“I’m really thankful for that, because it is a community effort. We’re here to serve them. We’ve definitely seen that not only have we been really blessed with community members just showing their support – saying ‘thank you’ when they see us driving by in the engine and doing what they can to just make sure there’s support with signs or things like that. We’ve seen an additional approach, they’ve taken to say, ‘hey, maybe this is something I would have called for EMS before, but I’m going to call my doctor instead’. Or I might choose to go home instead.”
By staying home, there is less of a threat of spread of the virus. By moving non-emergency calls to the nurses-line or standard care, it means that emergency services like Tacoma Fire can focus on those who need immediate aid. Tacoma 911 has expanded their staffing to help filter those calls, which helps Tacoma Fire succeed, too.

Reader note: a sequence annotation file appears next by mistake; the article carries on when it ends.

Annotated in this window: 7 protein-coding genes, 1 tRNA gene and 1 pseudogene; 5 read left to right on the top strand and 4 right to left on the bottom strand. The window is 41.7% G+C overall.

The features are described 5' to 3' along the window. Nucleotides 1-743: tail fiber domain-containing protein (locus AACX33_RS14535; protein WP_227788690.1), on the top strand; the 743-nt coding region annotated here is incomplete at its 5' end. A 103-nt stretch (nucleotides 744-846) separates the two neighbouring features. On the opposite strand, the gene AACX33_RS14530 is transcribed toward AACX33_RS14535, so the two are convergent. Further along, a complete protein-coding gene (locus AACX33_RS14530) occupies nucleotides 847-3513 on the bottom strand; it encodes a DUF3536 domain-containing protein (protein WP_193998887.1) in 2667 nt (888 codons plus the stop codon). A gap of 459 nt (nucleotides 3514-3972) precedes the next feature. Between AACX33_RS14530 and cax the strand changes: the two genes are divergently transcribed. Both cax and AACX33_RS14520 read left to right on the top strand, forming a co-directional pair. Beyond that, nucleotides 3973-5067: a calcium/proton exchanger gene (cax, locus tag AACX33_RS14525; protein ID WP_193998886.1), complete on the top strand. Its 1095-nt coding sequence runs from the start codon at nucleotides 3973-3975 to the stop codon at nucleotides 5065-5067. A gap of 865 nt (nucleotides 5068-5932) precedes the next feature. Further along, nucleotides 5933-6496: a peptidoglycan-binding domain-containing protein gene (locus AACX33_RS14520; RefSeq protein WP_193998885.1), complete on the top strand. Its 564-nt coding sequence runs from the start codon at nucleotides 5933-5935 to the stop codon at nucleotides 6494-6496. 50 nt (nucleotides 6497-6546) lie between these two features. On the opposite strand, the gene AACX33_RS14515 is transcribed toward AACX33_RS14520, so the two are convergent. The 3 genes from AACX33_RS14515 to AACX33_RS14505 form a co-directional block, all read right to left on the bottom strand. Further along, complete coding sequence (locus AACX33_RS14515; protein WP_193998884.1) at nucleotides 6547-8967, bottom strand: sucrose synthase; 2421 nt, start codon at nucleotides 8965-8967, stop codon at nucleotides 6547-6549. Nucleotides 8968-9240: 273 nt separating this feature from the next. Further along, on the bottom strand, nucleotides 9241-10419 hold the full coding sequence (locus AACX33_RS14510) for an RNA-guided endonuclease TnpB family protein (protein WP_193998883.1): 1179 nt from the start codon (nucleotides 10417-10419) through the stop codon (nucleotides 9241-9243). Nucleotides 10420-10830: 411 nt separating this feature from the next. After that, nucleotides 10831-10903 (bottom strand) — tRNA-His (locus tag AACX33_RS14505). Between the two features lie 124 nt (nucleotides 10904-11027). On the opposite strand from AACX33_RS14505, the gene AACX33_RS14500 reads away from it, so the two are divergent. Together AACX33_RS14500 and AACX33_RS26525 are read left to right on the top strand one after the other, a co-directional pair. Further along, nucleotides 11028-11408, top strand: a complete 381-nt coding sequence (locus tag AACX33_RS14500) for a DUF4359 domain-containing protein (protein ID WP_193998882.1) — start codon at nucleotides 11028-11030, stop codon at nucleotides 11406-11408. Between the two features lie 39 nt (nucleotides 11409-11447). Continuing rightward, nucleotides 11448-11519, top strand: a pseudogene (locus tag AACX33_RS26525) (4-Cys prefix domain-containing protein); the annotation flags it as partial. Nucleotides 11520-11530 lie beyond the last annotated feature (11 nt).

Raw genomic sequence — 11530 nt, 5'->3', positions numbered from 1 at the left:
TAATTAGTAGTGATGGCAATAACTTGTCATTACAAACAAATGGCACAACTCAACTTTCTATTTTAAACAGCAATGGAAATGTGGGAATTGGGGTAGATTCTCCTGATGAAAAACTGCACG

Like all of us, firefighters like Allyson and her crew have had to change their behaviors. While the world changes rapidly around us, these brave first responders stay true to their mission. They are doing this to serve their community, as always.
Now, that service involves new layers of protective gear and procedures, particularly on medical calls. On the all-too-frequent calls for treatment, they are now covered in PPE. The good news is, at this time there is no shortage of respirators or goggles. The City of Tacoma and Tacoma FD were able to stay ahead of those needs.